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posted by - Monday, 30 March 2009

Aaton Penelope

The Aaton Penelope is finally here, and this latest 35mm motion picture camera to be introduced to the industry was definitely worth the wait. The Penelope is the first camera in the world designed from the ground up as a switchable 2-perf or 3-perf shooting solution. Incorporating an innovative design, as well as many of the classic Aaton features, Penelope is a versatile creative tool ideally suited to today’s production realities.

What’s in a Name?    

In the Odyssey, Penelope worked night and day on her tapestry, awaiting Ulysses. In its own way, her namesake camera also combines day and night: light in the ultra-bright viewfinder, dark in the instant-loading magazine. Just as Penelope’s wait was worth it—Ulysses came back—so you have not waited in vain. This revolutionary 35mm camera is now available for sale or rent.


The Penelope uses an all-new 400 ft easy-loading, instant-mounting camera magazine that will run for almost nine minutes when shooting 2-perf. It’s an ultra-quiet sync-sound camera system, emitting just 22dB in 2-perf and 23dB in 3-perf. The physical design is sleek and lightweight (just 17.6 lbs with a 400 ft roll of film) and, like all Aatons, it’s shaped to sit comfortably on the shoulder. The Penelope also sports an all-new optical viewfinder that is bright and sharp with generous peripheral coverage. Available speeds are 4-40fps (up to 50 fps by Summer 09) controlled to crystal-sync speeds in .001 increments. The camera runs with either a single onboard battery (for lightweight operation) or dual onboard batteries (to power additional electronic accessories).

Penelope is the first 35mm camera to feature a progressive scan video tap, offering twice the resolution compared to other taps when the camera is rolling. A unique feature of the integrated tap design is a data connection via a USB port that can output a .pdf “Image Report” containing a JPEG captured from the video tap along with metadata and AatonCode information.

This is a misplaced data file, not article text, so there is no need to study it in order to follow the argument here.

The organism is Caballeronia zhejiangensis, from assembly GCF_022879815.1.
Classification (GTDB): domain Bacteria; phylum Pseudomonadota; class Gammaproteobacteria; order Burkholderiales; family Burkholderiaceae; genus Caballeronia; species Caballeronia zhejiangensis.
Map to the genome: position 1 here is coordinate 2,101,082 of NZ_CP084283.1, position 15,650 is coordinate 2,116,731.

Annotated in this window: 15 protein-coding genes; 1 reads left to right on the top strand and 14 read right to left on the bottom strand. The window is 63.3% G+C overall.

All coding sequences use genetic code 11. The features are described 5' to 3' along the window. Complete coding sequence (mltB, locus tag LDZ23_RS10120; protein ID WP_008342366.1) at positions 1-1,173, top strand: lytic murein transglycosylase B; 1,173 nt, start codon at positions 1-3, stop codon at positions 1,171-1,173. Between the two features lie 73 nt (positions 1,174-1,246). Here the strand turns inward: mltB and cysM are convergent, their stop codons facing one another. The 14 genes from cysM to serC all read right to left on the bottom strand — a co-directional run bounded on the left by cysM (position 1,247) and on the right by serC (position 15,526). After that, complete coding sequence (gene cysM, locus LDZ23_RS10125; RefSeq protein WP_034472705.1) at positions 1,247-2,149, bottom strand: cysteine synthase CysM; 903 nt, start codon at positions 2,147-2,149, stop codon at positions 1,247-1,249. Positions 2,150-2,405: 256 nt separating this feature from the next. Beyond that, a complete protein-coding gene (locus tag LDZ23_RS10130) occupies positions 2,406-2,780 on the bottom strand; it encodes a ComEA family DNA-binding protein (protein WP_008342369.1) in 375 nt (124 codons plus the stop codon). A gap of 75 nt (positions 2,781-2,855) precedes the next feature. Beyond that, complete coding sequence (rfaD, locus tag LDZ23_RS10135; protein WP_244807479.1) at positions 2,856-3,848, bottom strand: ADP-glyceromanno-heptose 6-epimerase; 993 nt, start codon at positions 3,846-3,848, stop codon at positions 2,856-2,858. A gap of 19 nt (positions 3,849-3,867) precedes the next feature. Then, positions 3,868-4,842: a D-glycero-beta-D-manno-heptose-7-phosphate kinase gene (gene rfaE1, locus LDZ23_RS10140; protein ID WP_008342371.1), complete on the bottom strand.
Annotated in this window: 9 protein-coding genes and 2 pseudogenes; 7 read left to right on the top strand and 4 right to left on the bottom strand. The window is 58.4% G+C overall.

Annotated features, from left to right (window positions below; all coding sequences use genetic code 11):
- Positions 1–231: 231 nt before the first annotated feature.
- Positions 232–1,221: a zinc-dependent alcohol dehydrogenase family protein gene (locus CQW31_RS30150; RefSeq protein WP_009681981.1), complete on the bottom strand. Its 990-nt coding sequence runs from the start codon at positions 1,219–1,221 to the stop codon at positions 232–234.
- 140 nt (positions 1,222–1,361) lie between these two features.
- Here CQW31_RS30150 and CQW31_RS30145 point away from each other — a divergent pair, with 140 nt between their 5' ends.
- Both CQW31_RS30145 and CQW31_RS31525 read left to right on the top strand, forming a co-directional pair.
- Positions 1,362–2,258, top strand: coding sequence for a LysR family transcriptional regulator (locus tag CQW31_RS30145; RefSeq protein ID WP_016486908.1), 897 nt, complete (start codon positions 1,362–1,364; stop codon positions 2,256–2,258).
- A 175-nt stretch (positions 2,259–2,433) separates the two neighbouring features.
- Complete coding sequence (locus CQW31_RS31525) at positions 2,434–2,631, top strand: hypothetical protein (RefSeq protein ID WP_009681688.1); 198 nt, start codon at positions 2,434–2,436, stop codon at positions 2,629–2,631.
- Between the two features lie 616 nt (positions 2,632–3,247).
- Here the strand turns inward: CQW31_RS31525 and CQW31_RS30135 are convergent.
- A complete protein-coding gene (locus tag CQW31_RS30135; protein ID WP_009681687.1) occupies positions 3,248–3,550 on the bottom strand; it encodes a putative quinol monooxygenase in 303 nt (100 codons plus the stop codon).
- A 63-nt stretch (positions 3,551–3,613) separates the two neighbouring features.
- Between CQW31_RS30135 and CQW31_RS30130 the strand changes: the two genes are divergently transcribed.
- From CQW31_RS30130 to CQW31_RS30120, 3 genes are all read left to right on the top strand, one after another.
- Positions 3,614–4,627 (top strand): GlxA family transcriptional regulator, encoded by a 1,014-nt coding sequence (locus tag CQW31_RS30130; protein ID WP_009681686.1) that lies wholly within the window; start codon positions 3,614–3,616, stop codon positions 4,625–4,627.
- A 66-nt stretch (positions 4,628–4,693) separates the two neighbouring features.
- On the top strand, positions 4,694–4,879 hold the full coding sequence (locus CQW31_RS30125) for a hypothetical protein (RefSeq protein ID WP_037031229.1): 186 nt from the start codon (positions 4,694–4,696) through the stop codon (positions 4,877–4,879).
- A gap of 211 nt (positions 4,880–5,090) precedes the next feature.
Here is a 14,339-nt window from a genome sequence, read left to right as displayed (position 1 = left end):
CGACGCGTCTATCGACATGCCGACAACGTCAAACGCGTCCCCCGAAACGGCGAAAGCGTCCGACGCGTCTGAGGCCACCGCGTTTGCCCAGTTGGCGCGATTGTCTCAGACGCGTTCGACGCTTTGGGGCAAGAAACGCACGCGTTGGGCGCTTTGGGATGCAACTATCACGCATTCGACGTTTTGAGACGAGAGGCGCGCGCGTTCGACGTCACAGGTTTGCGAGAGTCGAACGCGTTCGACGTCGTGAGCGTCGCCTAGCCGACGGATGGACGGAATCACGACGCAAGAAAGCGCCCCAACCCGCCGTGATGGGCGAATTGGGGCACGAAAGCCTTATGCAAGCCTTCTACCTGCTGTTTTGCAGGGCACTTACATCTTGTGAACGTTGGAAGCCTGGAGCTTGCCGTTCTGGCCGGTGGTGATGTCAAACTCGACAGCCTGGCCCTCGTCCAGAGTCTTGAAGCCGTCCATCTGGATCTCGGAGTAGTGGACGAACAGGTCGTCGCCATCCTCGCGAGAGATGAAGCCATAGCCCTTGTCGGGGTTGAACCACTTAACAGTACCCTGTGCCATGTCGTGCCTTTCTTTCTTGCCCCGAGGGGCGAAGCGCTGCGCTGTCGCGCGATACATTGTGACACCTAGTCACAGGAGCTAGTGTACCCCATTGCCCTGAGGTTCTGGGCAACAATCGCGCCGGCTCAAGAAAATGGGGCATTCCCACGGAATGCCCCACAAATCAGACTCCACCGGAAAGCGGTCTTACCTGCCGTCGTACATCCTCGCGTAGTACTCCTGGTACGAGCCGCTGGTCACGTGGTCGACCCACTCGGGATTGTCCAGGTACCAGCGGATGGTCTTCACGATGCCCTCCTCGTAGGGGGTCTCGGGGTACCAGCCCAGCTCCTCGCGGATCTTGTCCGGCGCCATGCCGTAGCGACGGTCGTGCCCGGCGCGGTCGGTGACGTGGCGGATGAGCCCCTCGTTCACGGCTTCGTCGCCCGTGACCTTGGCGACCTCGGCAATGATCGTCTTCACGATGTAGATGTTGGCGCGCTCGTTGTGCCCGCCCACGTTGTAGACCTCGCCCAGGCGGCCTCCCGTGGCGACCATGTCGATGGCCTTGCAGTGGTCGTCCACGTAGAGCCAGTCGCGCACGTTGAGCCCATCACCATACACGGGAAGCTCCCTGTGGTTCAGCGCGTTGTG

What is the significance of the Penelope’s unique design? And, what does it all mean in an age of Digital Intermediates? Read on for an in-depth look some of the Penelope’s more important features.

Efficient Use of Film Stock

In traditional 4-perf, film rolls by at 96ft per minute, so a 400ft roll would last about 4 min 10 sec. For 2-perf, the run time doubles to 8:20. In addition, short end waste on each roll is also greatly reduced. In 4-perf, no one generally bothers to save anything shorter than 100’ as that only lasts just over a minute, but in 2-perf that would be two minutes, enough to squeeze off another take. Most rolls end down to about 30’-40’ of waste in 4-perf, where this would again be cut down to close to half this length in 2-perf. One needs less film stock, yet one utilizes more of what is purchased.

A typical 100-minute movie shooting on a 10:1 shooting ratio would save approximately 45,000 feet of stock and processing. This is a greater than $30,000 savings. If a production were to use short ends available at discounted rates, the savings could increase to $50,000. That’s enough of a savings within a production budget to move a format decision between film and digital capture, or enough to pay for the lab work for finishing the feature.

Progressive Scan Video Tap

Penelope Video AssistAll other video taps in the industry are interlace video, scanning all the even lines and then all the odd lines to create the effect of a faster refresh rate. The Penelope’s VHA video tap is an industry first, a progressive video tap that scans every line for each frame. In between takes they don’t look that much different, but when the camera rolls the VHA has twice the resolution of standard video taps! This is because on a film camera half of the time light is traveling to the film and half the time to the viewfinder and video tap, so only half of those interlacing lines are receiving anything but a black image at any given time. The VHA has every line exposed in every frame. This is a huge improvement in clarity to the client watching the video feed.

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